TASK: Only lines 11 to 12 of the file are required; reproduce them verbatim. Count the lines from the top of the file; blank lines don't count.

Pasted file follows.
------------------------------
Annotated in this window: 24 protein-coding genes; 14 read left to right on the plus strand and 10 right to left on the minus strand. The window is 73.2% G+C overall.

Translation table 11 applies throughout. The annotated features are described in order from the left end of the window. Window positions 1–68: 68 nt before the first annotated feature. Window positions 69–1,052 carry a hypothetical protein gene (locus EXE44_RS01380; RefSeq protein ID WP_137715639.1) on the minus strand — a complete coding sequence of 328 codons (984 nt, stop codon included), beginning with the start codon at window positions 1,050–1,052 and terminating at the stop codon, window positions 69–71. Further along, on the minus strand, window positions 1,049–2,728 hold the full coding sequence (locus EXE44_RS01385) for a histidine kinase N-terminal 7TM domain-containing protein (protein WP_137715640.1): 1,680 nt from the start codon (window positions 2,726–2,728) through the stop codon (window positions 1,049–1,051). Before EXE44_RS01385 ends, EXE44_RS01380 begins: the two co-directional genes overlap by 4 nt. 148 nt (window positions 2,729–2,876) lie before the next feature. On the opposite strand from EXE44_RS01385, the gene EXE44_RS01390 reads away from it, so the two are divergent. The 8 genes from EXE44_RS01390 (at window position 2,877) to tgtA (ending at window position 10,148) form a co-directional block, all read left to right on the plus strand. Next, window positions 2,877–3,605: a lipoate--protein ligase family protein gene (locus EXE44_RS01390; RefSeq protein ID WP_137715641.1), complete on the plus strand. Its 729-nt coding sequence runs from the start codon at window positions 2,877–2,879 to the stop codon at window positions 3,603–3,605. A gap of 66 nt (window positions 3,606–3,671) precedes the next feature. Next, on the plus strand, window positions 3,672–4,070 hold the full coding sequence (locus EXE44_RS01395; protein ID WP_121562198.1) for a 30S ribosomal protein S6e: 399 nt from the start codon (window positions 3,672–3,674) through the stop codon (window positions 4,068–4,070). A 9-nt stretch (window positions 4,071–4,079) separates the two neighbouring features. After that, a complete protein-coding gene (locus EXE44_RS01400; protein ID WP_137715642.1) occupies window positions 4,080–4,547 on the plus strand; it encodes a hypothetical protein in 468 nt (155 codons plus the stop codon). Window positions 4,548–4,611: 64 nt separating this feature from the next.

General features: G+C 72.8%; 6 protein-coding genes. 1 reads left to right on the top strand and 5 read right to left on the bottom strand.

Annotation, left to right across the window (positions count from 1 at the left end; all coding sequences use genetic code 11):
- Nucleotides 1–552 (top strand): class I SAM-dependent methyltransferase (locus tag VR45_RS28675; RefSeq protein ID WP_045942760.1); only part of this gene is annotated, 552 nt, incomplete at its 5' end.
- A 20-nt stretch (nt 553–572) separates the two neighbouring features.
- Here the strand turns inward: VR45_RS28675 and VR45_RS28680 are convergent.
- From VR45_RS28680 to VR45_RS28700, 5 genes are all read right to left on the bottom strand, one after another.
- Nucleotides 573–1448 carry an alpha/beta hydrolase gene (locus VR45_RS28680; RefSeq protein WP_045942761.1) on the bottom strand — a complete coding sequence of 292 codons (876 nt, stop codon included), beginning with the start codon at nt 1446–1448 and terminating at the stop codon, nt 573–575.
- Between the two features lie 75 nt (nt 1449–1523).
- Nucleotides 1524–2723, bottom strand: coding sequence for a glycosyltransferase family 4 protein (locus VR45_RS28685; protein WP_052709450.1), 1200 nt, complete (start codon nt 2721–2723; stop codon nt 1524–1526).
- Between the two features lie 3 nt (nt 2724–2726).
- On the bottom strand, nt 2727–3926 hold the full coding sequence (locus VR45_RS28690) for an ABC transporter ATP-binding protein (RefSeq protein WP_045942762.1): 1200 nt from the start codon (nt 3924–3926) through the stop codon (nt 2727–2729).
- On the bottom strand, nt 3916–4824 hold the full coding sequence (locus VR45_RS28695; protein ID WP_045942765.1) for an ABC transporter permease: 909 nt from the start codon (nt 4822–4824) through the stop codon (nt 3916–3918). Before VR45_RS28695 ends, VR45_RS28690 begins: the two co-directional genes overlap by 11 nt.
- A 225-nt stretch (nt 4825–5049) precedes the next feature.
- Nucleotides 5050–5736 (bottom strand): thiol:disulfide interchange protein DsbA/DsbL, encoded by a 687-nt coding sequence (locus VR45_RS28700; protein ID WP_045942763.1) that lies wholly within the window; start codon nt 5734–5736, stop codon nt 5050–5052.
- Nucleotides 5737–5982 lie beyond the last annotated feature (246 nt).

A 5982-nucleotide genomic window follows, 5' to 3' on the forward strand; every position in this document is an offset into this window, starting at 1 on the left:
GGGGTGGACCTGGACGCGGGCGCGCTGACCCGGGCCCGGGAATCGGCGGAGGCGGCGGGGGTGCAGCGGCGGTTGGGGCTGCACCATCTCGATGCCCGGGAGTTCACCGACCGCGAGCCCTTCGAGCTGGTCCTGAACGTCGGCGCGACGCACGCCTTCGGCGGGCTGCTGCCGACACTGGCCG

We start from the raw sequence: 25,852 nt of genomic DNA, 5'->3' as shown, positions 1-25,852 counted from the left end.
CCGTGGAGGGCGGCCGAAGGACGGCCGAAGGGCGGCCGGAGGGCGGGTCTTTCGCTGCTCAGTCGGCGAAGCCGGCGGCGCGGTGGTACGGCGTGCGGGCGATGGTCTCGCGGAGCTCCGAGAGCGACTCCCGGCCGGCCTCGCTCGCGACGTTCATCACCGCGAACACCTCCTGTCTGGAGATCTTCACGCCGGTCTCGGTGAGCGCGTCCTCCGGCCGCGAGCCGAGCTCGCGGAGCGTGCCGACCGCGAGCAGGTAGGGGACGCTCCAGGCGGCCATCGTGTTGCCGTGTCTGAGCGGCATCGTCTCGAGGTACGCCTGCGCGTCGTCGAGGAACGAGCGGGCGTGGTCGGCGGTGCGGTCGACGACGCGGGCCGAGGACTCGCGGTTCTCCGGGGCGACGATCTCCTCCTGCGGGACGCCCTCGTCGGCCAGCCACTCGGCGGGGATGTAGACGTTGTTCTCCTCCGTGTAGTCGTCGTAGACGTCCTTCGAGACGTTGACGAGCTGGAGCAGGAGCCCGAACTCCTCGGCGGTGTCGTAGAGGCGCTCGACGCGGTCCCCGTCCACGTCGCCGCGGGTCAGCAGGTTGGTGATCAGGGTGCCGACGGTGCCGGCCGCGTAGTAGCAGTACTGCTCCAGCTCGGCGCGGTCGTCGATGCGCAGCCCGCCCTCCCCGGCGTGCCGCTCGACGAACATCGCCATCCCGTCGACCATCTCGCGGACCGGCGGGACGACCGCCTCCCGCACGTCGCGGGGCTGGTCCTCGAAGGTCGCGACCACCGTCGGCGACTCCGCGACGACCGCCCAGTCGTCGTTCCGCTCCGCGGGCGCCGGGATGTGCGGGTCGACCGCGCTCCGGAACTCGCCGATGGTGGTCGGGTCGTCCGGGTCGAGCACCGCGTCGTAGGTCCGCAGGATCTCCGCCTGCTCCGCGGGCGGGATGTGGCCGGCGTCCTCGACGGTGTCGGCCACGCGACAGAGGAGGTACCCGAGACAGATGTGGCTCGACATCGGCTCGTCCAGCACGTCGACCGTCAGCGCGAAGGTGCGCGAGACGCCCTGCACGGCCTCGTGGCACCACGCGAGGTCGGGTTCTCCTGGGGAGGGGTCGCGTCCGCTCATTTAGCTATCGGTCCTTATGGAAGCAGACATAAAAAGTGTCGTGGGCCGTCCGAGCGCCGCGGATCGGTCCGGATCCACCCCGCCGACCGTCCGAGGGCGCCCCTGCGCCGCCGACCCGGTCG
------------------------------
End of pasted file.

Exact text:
- Nucleotides 1524–2723, bottom strand: coding sequence for a glycosyltransferase family 4 protein (locus VR45_RS28685; protein WP_052709450.1), 1200 nt, complete (start codon nt 2721–2723; stop codon nt 1524–1526).
- Between the two features lie 3 nt (nt 2724–2726).